• An Understanding Disability - 819 votes
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    This Conversation Is Going South

    | Catonsville, MD, USA | Employees, Extra Stupid, Geography

    (This takes place before ordering items over the Internet was popular. I am about to travel abroad and need an outlet adapter to plug in electronic devices and, given that each country has its own wiring system, I’m unsure of what to order. This happens when I am on the phone with a popular electronics store.)

    Me: “I’m traveling to Africa and I need to know which outlet adapter I should buy.”

    Salesperson: “Which country in Africa?”

    Me: “South Africa.”

    Salesperson: “Yes, but which country in South Africa?”

    Me: “South Africa.”

    Salesperson: “What’s the name of the country you’re going to?”

    Me: “The name of the country is South Africa.”

    Not Much Assurance About The Insurance

    | CA, USA | At The Checkout, Crazy Requests

    (I work as a cashier at a well-known electronics chain. I am expected to offer a protection plan for products to a certain number of people a day, or else I will be questioned and possibly written up. One customer shows up at my till with a pair of earbuds for $5.99. The screen prompts me to tell him about a potential protection plan.)

    Me: *bursts out laughing* “What? I’m sorry. May I ask you something?”

    Customer: “Okay…?”

    Me: *trying to keep a straight face* “Would you like buy a protection plan for your earbuds in case of accidental damage for $9.99?”

    (The customer stares at me.)

    Customer: “You’re kidding, right?”

    Me: “Nope!”

    Customer: “You know that’s more than the earbuds themselves, right?”

    Me: “Yep!”

    Customer: “Why would I buy a protection plan for $9.99 when I could easily just replace the earbuds for another $5.99?”

    Me: “Good question!”

    Customer: “But you still asked me…?”

    Me: “I know. It was just too funny not to offer it. Obviously, I knew you’d say no.”

    Customer: “And you were absolutely right. I can’t believe you’re expected to try to sell something like that!”

    Me: “Trust me, sir, neither can I….”

    Your Fate Is Sealed

    | Toronto, ON, Canada | Coworkers, Ignoring/Inattentive, Technology

    (I work at a store that sells electronics, so whenever we process a return we must check the product and its contents to ensure nothing’s been stolen. Usually we have a technology associate do this, but usually there is some leeway depending on the product. I am manning the cash. It should be noted that it is the back-to-school season and so our lines are very long.)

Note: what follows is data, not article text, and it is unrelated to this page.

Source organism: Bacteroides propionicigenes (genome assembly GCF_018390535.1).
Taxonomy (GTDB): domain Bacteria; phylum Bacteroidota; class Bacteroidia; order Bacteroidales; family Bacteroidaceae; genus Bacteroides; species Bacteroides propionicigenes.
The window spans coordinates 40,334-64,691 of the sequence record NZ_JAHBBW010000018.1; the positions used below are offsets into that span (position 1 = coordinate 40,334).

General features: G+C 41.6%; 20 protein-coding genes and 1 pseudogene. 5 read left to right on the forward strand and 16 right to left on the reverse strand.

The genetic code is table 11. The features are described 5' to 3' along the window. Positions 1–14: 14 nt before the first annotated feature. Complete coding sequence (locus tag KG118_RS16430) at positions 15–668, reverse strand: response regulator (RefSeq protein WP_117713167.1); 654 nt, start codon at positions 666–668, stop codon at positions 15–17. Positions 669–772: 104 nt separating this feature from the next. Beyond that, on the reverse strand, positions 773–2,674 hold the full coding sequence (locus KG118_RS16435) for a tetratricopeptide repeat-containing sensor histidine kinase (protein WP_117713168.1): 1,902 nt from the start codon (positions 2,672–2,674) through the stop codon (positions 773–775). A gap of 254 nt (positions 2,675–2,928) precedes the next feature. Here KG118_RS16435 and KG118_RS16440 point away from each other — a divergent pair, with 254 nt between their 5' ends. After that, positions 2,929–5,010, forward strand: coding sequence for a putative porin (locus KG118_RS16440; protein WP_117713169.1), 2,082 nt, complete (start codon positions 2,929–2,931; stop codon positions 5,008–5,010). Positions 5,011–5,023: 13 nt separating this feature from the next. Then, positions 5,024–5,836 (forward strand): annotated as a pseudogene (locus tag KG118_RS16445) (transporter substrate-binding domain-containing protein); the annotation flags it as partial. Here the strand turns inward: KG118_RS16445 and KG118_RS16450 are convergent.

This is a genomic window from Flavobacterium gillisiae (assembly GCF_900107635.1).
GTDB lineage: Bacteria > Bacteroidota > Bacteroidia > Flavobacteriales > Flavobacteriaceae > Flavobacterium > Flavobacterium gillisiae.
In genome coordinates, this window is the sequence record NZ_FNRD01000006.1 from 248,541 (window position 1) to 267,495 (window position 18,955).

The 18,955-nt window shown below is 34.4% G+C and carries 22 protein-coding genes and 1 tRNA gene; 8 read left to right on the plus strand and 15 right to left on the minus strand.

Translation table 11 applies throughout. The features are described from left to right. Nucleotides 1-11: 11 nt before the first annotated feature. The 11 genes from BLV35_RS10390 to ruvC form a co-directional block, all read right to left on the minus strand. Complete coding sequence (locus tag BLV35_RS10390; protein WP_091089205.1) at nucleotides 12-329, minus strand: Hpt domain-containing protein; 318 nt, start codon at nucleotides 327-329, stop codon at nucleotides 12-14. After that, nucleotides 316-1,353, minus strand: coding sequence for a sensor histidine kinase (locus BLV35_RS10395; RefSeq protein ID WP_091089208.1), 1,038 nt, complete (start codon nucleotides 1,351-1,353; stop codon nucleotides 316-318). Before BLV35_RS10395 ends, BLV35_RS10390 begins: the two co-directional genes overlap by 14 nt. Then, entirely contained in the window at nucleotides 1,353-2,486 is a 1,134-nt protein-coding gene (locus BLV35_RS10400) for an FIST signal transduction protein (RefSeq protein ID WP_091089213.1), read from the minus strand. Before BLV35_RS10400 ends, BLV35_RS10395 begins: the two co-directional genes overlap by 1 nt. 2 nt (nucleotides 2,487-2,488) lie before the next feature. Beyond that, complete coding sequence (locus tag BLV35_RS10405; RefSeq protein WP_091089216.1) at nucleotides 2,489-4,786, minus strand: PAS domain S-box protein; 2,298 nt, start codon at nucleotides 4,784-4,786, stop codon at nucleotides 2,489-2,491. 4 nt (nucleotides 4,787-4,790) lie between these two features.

Customer: “I was wondering if I could return this laptop?”

    Me: “Sure thing, let me just get someone to okay the product.”

    (I page for a technology associate, all of whom are with customers.)

    Me: “Sorry, it’ll be just a few minutes.”

    (After waiting a few minutes, I repeat the page.)

    Customer: “It’s unopened.”

    (I check the product and notice that it is, in fact, sealed. Given that the tech associates are known to take their time and my line is getting longer and longer, I decide to process the return anyways, knowing that nothing could have been stolen. In the middle of processing the return, however, a tech associate finally shows up.)

    Coworker: “What are you doing?”

    Me: “I’m processing the return for this laptop.”

    Coworker: “But you have to get it checked.”

    Me: “I already checked it; it’s sealed.”

    Coworker: “But you have to get a tech associate to check it.”

    Me: “But it’s sealed.”

    Coworker: “But a tech associate has to check it.”

    Me: “Fine.”

    (Looks at the item and sees that it’s sealed.)

    Coworker: “Go ahead. Make sure to check with an associate next time.”

    (The best part? He then came back fifteen minutes later to criticise me for about ten minutes because, despite my long line and the fact that the item was clearly unopened, I hadn’t called over a tech associate.)

    Doesn’t Like Dem Apples

    | Singapore | Employees, Technology

    (I work in an Apple store and Apple logos are displayed prominently throughout the store. Note that this also happens all the time.)

    Customer: “Do you all sell the case for the Samsung Note 3?”

    Me: “Nope, sorry! We don’t.”

    (Customer starts looking at me with a puzzled look on his face.)

    Customer: “Oh. Why not?”

    Me: “…Well, it is an Apple store. We don’t carry those cases.”

    Customer: “How was I supposed to know?!”

    Me: “Well, you did walk through a glass door that had two huge Apple posters beside it. And there’s that big logo staring right at you the moment you walk in….”

    It’s A Numbers Game

    | Denmark | Bad Behavior

    (I work with customer service/refunds and returns for a large electronics store. I am handling customers alone while my colleague is getting lunch. I have one particularly troublesome customer, but she is the only one waiting. While I help her, the store starts filling up with other customers, and I hear one of them asking the others:)

    Customer #1: “Is the queue on a number system?”

    Customer #2: “No, it isn’t.”

    (Once I finished with the first customer, I leave the register for a brief period, came back and in a clear and loud voice say:)

    Me: “46! Number 46!”…

    (Every single customer started frantically looking around for the numbers dispenser, while I tried my utmost to keep a straight face. When it finally dawned on them, all the customers started laughing and the hassle of waiting was forgotten for a while.)

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